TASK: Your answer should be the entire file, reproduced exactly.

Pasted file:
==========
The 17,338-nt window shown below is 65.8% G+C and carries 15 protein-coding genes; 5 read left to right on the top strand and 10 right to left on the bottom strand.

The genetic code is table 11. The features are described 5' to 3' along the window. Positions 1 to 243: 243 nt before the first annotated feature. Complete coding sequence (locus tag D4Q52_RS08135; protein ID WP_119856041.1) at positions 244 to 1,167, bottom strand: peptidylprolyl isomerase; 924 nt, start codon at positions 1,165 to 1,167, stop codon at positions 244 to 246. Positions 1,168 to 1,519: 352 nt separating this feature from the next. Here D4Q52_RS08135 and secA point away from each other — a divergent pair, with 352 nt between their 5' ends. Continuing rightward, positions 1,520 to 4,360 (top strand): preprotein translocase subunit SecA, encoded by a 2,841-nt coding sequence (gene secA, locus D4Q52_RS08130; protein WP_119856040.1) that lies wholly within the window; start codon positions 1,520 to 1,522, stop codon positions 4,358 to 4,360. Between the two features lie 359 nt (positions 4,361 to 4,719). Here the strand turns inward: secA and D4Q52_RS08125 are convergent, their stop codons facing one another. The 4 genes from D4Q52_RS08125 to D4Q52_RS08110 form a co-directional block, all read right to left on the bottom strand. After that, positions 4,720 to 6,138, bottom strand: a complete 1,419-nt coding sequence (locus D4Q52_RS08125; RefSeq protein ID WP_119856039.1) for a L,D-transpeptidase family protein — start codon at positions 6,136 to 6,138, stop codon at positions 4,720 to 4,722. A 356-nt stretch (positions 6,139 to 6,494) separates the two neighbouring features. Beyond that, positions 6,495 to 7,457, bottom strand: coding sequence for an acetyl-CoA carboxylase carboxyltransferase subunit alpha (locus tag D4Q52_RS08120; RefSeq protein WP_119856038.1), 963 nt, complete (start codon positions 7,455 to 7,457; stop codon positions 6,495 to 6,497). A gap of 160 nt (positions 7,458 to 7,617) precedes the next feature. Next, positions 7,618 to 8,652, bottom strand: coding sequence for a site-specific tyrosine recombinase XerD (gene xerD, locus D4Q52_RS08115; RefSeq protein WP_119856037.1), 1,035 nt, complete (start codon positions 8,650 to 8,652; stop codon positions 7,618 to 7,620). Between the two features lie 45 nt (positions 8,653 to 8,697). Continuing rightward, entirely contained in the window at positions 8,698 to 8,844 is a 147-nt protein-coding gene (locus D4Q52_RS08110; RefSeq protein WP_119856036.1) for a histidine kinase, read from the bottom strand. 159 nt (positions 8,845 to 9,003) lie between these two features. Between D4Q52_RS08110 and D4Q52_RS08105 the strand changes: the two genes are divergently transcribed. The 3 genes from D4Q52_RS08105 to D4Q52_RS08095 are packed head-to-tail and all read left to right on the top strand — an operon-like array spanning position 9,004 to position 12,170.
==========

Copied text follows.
The 17,338-nt window shown below is 65.8% G+C and carries 15 protein-coding genes; 5 read left to right on the top strand and 10 right to left on the bottom strand.

The genetic code is table 11. The features are described 5' to 3' along the window. Positions 1 to 243: 243 nt before the first annotated feature. Complete coding sequence (locus tag D4Q52_RS08135; protein ID WP_119856041.1) at positions 244 to 1,167, bottom strand: peptidylprolyl isomerase; 924 nt, start codon at positions 1,165 to 1,167, stop codon at positions 244 to 246. Positions 1,168 to 1,519: 352 nt separating this feature from the next. Here D4Q52_RS08135 and secA point away from each other — a divergent pair, with 352 nt between their 5' ends. Continuing rightward, positions 1,520 to 4,360 (top strand): preprotein translocase subunit SecA, encoded by a 2,841-nt coding sequence (gene secA, locus D4Q52_RS08130; protein WP_119856040.1) that lies wholly within the window; start codon positions 1,520 to 1,522, stop codon positions 4,358 to 4,360. Between the two features lie 359 nt (positions 4,361 to 4,719). Here the strand turns inward: secA and D4Q52_RS08125 are convergent, their stop codons facing one another. The 4 genes from D4Q52_RS08125 to D4Q52_RS08110 form a co-directional block, all read right to left on the bottom strand. After that, positions 4,720 to 6,138, bottom strand: a complete 1,419-nt coding sequence (locus D4Q52_RS08125; RefSeq protein ID WP_119856039.1) for a L,D-transpeptidase family protein — start codon at positions 6,136 to 6,138, stop codon at positions 4,720 to 4,722. A 356-nt stretch (positions 6,139 to 6,494) separates the two neighbouring features. Beyond that, positions 6,495 to 7,457, bottom strand: coding sequence for an acetyl-CoA carboxylase carboxyltransferase subunit alpha (locus tag D4Q52_RS08120; RefSeq protein WP_119856038.1), 963 nt, complete (start codon positions 7,455 to 7,457; stop codon positions 6,495 to 6,497). A gap of 160 nt (positions 7,458 to 7,617) precedes the next feature. Next, positions 7,618 to 8,652, bottom strand: coding sequence for a site-specific tyrosine recombinase XerD (gene xerD, locus D4Q52_RS08115; RefSeq protein WP_119856037.1), 1,035 nt, complete (start codon positions 8,650 to 8,652; stop codon positions 7,618 to 7,620). Between the two features lie 45 nt (positions 8,653 to 8,697). Continuing rightward, entirely contained in the window at positions 8,698 to 8,844 is a 147-nt protein-coding gene (locus D4Q52_RS08110; RefSeq protein WP_119856036.1) for a histidine kinase, read from the bottom strand. 159 nt (positions 8,845 to 9,003) lie between these two features. Between D4Q52_RS08110 and D4Q52_RS08105 the strand changes: the two genes are divergently transcribed. The 3 genes from D4Q52_RS08105 to D4Q52_RS08095 are packed head-to-tail and all read left to right on the top strand — an operon-like array spanning position 9,004 to position 12,170.